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Mindfulness: A Practical Guide to Awakening Paperback – March 1, 2016
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—Jon Kabat-Zinn, author of Mindfulness for Beginners
“Joseph Goldstein is one of our most brilliant teachers. This is a masterwork of wisdom, depth, and experience, combining careful analysis, meditative guidance, and great love.”
—Jack Kornfield, author of A Lamp in the Darkness
“Author Joseph Goldstein—one of the most wise, lucid, and experienced teachers of our times—has written a book on mindfulness that calls forth the depth and power of classical Buddhist teachings. If you are drawn to meditation out of a longing to realize spiritual freedom, this book will be a cherished resource on your path.”
—Tara Brach, PhD, author of True Refuge
“Joseph Goldstein has written an immensely clear, practical, and accessible guide to living a mindful life. From examining its roots to exploring its manifold expressions, this deeply significant work shows the path for mindfulness to become our closest friend. I feel like I’ve waited a long time for a book just like this, and here it is!”
—Sharon Salzberg, author ofReal Happiness
“In eloquent and compelling detail by a master of the art, Goldstein's new book shows how mindfulness leads to calm, well-being, and the joy of self-realization. The most complete and understandable book on mindfulness in print.”
—Reggie Ray, author of Touching Enlightenment and Mahamudra for the Modern World
About the Author
Joseph Goldstein has been leading insight and lovingkindness meditation retreats worldwide since 1974. He is a cofounder of the Insight Meditation Society, the Barre Center for Buddhist Studies, and the Forest Refuge. Since 1967, he has studied and practiced different forms of Buddhist meditation under eminent teachers from India, Burma, and Tibet. His books include A Heart Full of Peace, One Dharma, Insight Meditation, and The Experience of Insight.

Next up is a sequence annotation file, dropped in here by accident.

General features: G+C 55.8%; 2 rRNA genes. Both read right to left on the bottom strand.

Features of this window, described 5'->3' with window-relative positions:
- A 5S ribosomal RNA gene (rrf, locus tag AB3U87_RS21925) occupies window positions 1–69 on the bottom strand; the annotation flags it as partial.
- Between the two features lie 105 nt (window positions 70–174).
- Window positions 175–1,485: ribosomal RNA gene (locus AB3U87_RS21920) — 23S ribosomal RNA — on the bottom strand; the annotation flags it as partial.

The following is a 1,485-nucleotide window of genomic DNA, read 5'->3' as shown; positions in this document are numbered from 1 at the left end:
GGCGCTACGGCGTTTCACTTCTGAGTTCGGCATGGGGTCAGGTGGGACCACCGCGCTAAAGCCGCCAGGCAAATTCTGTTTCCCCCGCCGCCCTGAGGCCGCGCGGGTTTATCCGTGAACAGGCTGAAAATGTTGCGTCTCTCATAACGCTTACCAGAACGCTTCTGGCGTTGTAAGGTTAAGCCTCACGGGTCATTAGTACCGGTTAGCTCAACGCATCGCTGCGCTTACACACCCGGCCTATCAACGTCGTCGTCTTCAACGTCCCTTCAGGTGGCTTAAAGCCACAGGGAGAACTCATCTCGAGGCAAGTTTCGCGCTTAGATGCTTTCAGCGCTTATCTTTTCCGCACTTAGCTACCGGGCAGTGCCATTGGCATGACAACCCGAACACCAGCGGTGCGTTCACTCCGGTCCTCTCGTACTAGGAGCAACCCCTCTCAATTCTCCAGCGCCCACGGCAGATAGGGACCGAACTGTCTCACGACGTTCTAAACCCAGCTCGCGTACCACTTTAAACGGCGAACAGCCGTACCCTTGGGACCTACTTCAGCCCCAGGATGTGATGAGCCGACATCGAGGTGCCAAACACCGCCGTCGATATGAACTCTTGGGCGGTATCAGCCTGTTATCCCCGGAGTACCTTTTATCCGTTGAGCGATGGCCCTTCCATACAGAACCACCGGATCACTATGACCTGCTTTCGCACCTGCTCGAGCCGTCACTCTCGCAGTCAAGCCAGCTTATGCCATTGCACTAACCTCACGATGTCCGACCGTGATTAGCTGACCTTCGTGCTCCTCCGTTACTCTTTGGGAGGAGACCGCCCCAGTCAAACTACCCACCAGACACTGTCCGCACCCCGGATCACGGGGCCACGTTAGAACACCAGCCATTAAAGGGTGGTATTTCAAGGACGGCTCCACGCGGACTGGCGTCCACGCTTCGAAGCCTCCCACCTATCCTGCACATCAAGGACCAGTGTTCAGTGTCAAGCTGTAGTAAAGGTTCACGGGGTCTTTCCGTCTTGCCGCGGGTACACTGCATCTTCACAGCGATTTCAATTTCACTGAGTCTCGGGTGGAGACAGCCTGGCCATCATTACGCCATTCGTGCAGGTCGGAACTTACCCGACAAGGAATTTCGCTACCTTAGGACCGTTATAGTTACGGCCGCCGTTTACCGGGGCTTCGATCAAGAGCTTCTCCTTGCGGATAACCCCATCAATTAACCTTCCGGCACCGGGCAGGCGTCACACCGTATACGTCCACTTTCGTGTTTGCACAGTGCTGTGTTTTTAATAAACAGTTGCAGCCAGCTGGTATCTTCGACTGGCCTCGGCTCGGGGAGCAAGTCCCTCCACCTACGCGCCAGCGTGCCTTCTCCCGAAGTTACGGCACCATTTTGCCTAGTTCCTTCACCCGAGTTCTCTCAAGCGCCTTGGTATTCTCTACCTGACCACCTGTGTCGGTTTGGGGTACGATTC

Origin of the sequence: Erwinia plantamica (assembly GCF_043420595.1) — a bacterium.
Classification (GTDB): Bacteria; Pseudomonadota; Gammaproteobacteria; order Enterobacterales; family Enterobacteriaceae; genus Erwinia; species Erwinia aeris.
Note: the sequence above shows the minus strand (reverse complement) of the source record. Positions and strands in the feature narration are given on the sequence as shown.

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The Satgtipatthana Sutta is meant to be a complete and sufficient description of a particular form of meditation that is called vipassana or Insight Meditation. (This meditation has also just been called Mindfulness and has become increasingly popular as a means for reducing stress.) The Buddha says that if this sutta's methodology is strictly adhered to, it will led to realization or Enlightenment. Goldstein takes that claim very seriously. His book reflects a careful, years long, relationship to both this sutta and to the meditations revealed by the Buddha. I believe Goldstein's work to be one of the most complete and beautifully written books about Buddhist meditation, I have read in the fifty years of my own Buddhist practice.
So what thematic concerns drive the content of Goldstein's commentary? He addresses four major foundations of inquiry for this form of Buddhist meditation. These four are mindfulness of Body, Feelings, Mind, and the Dhammas. 'Body' is here understood as physical reality, the actual physical basis of the phenomena given to consciousness.' Feelings' include the whole range of emotive reactions to the phenomena being investigated. 'Mind' describes the vehicle for consciousness and its characteristics which help and also hinder realization. Finally, the larger part of Goldstein's book considers the fourth foundation, the Dhammas. This word is from Pali which is the language which the Theravadin school of Buddhism used for its texts. "Dhammas" includes an encyclopedic collection of all those conceptual factors which the Buddha considered necessary for the complete liberation from suffering. Such factors include both negative hindrances and positive aids in one's meditative investigation of Liberation.